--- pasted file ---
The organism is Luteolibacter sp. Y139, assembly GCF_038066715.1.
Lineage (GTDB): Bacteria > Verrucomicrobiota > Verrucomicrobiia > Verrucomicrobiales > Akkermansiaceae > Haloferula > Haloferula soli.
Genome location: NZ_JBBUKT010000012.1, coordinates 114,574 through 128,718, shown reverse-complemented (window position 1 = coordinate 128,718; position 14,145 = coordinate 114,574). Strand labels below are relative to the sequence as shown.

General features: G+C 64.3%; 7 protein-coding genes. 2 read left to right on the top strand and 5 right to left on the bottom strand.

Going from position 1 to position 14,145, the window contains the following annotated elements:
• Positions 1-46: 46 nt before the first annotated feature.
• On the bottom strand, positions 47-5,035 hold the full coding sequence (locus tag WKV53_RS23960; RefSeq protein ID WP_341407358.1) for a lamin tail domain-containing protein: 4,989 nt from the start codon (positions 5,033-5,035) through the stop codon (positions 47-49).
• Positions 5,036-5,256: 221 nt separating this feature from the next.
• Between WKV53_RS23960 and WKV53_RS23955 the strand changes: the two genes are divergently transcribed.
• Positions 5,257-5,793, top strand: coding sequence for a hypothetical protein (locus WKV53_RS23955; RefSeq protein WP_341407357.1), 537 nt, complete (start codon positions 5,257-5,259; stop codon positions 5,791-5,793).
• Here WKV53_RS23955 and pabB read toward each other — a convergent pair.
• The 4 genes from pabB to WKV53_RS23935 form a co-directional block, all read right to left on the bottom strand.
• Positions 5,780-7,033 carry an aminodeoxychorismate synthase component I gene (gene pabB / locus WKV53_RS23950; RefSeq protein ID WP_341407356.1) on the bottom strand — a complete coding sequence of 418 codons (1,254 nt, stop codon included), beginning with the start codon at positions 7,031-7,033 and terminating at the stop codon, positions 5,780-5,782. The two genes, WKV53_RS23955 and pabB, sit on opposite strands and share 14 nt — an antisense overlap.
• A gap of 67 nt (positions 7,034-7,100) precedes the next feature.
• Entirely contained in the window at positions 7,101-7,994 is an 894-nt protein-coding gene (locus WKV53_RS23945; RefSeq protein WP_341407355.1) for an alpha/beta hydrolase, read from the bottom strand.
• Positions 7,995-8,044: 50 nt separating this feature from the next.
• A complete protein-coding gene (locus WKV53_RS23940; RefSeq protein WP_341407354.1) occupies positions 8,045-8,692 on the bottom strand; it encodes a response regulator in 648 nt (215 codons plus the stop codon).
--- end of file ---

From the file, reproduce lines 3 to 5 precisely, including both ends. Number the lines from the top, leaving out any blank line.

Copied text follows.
Genome location: NZ_JBBUKT010000012.1, coordinates 114,574 through 128,718, shown reverse-complemented (window position 1 = coordinate 128,718; position 14,145 = coordinate 114,574). Strand labels below are relative to the sequence as shown.

General features: G+C 64.3%; 7 protein-coding genes. 2 read left to right on the top strand and 5 right to left on the bottom strand.

Going from position 1 to position 14,145, the window contains the following annotated elements: